Chances are you know someone who has been in prison. Unfortunately this is all too common. Statistically a little less than 1% of the United States population is in prison.
This is a problem that plagues many of our students. We have students from a plethora of backgrounds and many of which contain some form of incarceration of loved ones. One in 28 American kids have a parent in the prison system.
With that ratio, in our school, there would statistically be ~37 students in our school district that currently have a parent in prison.
An interesting question arises when you talk about these numbers — why are there this many people in prison?
Let us first talk about these numbers, there are 2,220,300 people in prison as of 2013 and there are currently 4,751,400 people on probation/parole. Those numbers add to up roughly 2% of the united states adult population.
The Prison Policy Initiative recently published, “The Whole Pie” (March 14th, 2017) which is a graph tallying the reasons why every current inmate is in prison. One in 5 of the people locked up currently are facing a non-violent drug offense. With that ratio, there are 1,394,340 people who are either currently in prison or on parole/probation who now have a felony for a non-violent drug offense.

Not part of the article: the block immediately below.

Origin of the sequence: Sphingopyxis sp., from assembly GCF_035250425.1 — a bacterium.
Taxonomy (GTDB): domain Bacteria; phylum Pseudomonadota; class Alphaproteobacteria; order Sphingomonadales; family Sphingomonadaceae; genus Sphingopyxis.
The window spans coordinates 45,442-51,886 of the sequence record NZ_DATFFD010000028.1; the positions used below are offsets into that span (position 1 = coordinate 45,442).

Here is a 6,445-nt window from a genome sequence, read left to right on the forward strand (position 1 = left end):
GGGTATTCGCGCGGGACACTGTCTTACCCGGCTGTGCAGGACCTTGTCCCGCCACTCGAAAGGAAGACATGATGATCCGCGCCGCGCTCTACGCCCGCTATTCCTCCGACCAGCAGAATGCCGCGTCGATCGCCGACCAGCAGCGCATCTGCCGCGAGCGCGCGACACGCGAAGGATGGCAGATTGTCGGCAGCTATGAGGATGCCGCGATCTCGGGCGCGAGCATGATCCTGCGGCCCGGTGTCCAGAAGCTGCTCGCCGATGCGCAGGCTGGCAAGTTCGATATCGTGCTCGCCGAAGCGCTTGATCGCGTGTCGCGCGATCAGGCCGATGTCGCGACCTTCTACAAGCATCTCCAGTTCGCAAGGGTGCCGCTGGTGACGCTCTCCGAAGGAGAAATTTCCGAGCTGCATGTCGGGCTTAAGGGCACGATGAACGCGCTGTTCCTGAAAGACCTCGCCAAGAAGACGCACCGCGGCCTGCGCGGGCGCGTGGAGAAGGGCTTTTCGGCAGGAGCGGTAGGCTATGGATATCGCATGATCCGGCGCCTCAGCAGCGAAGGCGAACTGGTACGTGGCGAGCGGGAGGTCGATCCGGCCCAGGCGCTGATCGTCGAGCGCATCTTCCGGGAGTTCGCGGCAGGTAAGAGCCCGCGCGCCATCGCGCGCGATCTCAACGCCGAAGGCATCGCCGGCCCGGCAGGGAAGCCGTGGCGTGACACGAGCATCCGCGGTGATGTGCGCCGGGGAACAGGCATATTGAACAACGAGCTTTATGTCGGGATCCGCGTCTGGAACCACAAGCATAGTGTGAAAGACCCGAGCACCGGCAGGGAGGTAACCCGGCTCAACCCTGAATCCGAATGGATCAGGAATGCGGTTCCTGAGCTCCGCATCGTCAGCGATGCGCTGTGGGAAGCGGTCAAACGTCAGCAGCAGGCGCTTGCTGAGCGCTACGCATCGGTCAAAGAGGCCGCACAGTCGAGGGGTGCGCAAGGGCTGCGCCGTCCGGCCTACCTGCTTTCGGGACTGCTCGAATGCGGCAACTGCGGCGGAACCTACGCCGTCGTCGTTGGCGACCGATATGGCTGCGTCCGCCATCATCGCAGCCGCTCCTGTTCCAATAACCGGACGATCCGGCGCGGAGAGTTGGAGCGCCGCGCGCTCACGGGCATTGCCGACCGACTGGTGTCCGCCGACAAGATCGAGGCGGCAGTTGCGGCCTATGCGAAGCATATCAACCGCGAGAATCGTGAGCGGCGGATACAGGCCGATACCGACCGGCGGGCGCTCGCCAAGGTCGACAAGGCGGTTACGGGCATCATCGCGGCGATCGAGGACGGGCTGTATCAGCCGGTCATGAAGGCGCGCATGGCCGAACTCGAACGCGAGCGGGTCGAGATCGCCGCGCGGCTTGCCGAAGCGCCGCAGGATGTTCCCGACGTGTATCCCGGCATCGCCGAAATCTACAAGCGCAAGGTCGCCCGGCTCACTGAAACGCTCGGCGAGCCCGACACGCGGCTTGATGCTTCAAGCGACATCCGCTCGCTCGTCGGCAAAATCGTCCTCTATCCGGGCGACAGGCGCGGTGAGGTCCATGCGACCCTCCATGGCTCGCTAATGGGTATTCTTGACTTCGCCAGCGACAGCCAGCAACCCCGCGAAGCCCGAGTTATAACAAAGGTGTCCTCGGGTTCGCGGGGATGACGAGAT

I feel as though it is important to state what a non-violent drug offense would be. This would include – the sale or manufacture of an illegal substance, the possession of an illegal substance, or the consumption of an illegal substance.
Now with that being said, why does this matter?
It becomes important to us all when we begin to realize how many grow up without parents in our area because they have been imprisoned. If we use that ratio of 1 in 28 then that means if you’re in band you have met ~6 students whose parents are currently locked up. Throughout a normal school day you will come across many people who also deal with this and yet you may not have ever known.
So getting to the point, you never truly know what someone is going through and we all should become more empathetic to those around us. Everyone struggles but not everyone thrives; you can be the reason why people see hope in the world when their hope was stripped away from them.
Bibliography – https://www.prisonpolicy.org/reports/pie2017.html